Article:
Hierarchical Condition Category (HCC)
With Risk Adjustment and HCC, capturing diagnosis to the highest level of specificity is very important for capturing and projecting treatment for the following year. Diabetes with complications (Acute vs Chronic) on the risk adjustment table may range from categories HCC 17 – 19/20 (depending on the payer).
Social Determinants of Health (SDOH)
These are the conditions in the environments where people are born, live, learn, work, play, worship, and age that affect a wide range of health issues with patients, and overall quality-of-life outcomes. Providers are encouraged to document any of the above factors that may be affecting the patient, and their ability to treat the patient. For example, maybe the patient has lost their job and insurance, therefore cannot afford the medication and stopped taking it, now their diabetes has exacerbated. It is important the provider documents this for continuity of care, treatment, and resources as well as capture the appropriate diagnosis Z55-Z65 codes that are applicable to the case.
Once all of the above is documented, documentation will continue to improve, and ensure effective planning to combat and reduce the disease. Providers, coders and billers should continue to stay abreast of the new guidelines and diagnosis codes AMA releases yearly on October 1, to ensure reporting of accurate diagnosis codes.
If you have any questions regarding the documentation and coding of Diabetes and other chronic conditions, would like us to conduct a chart review, or conduct provider education contact us at email@example.com.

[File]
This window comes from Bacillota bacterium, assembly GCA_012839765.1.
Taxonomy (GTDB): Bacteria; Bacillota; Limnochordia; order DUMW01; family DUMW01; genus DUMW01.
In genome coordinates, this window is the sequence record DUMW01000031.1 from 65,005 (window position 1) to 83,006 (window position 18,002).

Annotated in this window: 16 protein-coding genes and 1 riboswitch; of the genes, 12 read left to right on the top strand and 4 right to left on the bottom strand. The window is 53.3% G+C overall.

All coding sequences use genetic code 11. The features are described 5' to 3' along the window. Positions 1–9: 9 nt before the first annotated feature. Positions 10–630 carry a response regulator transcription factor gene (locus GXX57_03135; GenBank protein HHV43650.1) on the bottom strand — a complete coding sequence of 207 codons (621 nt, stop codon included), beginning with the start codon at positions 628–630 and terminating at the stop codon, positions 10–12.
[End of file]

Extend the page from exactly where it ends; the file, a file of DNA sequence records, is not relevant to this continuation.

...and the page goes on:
2 thoughts on “Let’s Discuss Diabetes!”
This post hits it on the head. It is interesting now that most companies have moved to electronic medical records (EMR); selecting appropriate Billing/CPT codes would be easier. However, it can get problematic for healthcare providers to find the time to document appropriately for said codes, eventually losing out when either trying to bill insurance companies or following up on care with the patients. Organizations expect their providers to increase the number of patients seen in the day, where the plan of care for the patient ends up mismanaged to some degree, and treatment would have to be modified.
I want to add the cultural/traditional aspect of being a part of a social determinant of health. Providers have to face the challenge of providing treatment for individuals of mixed backgrounds, which ultimately affects the overall betterment of the client. Teaching patients about the dos and don’ts of diabetic care cannot be generalized to any particular group but be individualized to maintain quality care. Documentation on the teaching provided for the patient on care then needs to include cultural background information, which can be made available to other providers servicing said patient.
Thank you, David, for your fantastic feedback and insight. I am glad you felt the post hit it on the head. My goal is to continue to highlight what I see when conducting chart audits and providing education to bring awareness. Especially coming from you, a practitioner who deals with the daily struggles of patient diagnosis management and documentation, it was great to hear the issues from your perspective with what providers face.
My role as an educator is to continue to provide education for providers, other qualified healthcare professionals and IT systems, having that collaborative effort in making EMRs more efficient for providers so the burden is lessened in the documentation process and focused more on patient care.